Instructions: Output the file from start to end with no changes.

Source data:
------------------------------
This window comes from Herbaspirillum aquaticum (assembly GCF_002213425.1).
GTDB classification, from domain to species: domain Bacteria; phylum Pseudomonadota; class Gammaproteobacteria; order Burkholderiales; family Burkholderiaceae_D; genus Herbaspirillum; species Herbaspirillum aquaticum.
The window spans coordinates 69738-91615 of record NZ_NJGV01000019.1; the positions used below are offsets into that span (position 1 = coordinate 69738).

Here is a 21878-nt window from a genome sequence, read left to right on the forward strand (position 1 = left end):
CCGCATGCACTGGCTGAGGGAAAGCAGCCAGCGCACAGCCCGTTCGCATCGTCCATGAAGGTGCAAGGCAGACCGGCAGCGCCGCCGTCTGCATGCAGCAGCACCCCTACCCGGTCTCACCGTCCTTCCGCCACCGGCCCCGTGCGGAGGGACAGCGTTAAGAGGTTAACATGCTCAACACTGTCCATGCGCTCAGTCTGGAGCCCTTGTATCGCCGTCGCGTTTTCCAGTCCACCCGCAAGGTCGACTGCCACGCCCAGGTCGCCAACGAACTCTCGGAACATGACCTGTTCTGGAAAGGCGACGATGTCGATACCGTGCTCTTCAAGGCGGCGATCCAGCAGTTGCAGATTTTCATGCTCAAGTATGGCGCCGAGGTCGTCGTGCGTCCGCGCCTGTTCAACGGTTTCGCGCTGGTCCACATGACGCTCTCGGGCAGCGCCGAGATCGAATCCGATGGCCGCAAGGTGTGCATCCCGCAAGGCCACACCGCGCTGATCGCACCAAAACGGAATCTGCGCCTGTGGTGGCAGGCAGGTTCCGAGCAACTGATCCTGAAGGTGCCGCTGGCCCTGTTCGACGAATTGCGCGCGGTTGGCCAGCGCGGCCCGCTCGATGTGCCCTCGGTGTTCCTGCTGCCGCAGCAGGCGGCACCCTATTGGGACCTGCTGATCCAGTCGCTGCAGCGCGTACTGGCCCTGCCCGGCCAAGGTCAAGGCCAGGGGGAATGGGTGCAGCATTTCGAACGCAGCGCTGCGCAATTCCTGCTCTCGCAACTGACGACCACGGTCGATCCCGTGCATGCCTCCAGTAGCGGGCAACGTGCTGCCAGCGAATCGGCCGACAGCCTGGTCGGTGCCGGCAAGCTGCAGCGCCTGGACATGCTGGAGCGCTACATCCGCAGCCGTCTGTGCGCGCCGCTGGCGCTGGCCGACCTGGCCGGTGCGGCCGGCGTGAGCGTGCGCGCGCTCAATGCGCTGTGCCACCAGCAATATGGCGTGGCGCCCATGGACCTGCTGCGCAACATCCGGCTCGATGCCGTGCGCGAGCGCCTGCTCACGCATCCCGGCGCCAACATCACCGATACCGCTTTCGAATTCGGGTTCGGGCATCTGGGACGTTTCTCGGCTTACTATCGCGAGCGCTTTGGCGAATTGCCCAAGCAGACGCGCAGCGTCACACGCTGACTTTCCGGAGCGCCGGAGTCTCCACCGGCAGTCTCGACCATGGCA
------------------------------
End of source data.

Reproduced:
This window comes from Herbaspirillum aquaticum (assembly GCF_002213425.1).
GTDB classification, from domain to species: domain Bacteria; phylum Pseudomonadota; class Gammaproteobacteria; order Burkholderiales; family Burkholderiaceae_D; genus Herbaspirillum; species Herbaspirillum aquaticum.
The window spans coordinates 69738-91615 of record NZ_NJGV01000019.1; the positions used below are offsets into that span (position 1 = coordinate 69738).

Here is a 21878-nt window from a genome sequence, read left to right on the forward strand (position 1 = left end):
CCGCATGCACTGGCTGAGGGAAAGCAGCCAGCGCACAGCCCGTTCGCATCGTCCATGAAGGTGCAAGGCAGACCGGCAGCGCCGCCGTCTGCATGCAGCAGCACCCCTACCCGGTCTCACCGTCCTTCCGCCACCGGCCCCGTGCGGAGGGACAGCGTTAAGAGGTTAACATGCTCAACACTGTCCATGCGCTCAGTCTGGAGCCCTTGTATCGCCGTCGCGTTTTCCAGTCCACCCGCAAGGTCGACTGCCACGCCCAGGTCGCCAACGAACTCTCGGAACATGACCTGTTCTGGAAAGGCGACGATGTCGATACCGTGCTCTTCAAGGCGGCGATCCAGCAGTTGCAGATTTTCATGCTCAAGTATGGCGCCGAGGTCGTCGTGCGTCCGCGCCTGTTCAACGGTTTCGCGCTGGTCCACATGACGCTCTCGGGCAGCGCCGAGATCGAATCCGATGGCCGCAAGGTGTGCATCCCGCAAGGCCACACCGCGCTGATCGCACCAAAACGGAATCTGCGCCTGTGGTGGCAGGCAGGTTCCGAGCAACTGATCCTGAAGGTGCCGCTGGCCCTGTTCGACGAATTGCGCGCGGTTGGCCAGCGCGGCCCGCTCGATGTGCCCTCGGTGTTCCTGCTGCCGCAGCAGGCGGCACCCTATTGGGACCTGCTGATCCAGTCGCTGCAGCGCGTACTGGCCCTGCCCGGCCAAGGTCAAGGCCAGGGGGAATGGGTGCAGCATTTCGAACGCAGCGCTGCGCAATTCCTGCTCTCGCAACTGACGACCACGGTCGATCCCGTGCATGCCTCCAGTAGCGGGCAACGTGCTGCCAGCGAATCGGCCGACAGCCTGGTCGGTGCCGGCAAGCTGCAGCGCCTGGACATGCTGGAGCGCTACATCCGCAGCCGTCTGTGCGCGCCGCTGGCGCTGGCCGACCTGGCCGGTGCGGCCGGCGTGAGCGTGCGCGCGCTCAATGCGCTGTGCCACCAGCAATATGGCGTGGCGCCCATGGACCTGCTGCGCAACATCCGGCTCGATGCCGTGCGCGAGCGCCTGCTCACGCATCCCGGCGCCAACATCACCGATACCGCTTTCGAATTCGGGTTCGGGCATCTGGGACGTTTCTCGGCTTACTATCGCGAGCGCTTTGGCGAATTGCCCAAGCAGACGCGCAGCGTCACACGCTGACTTTCCGGAGCGCCGGAGTCTCCACCGGCAGTCTCGACCATGGCA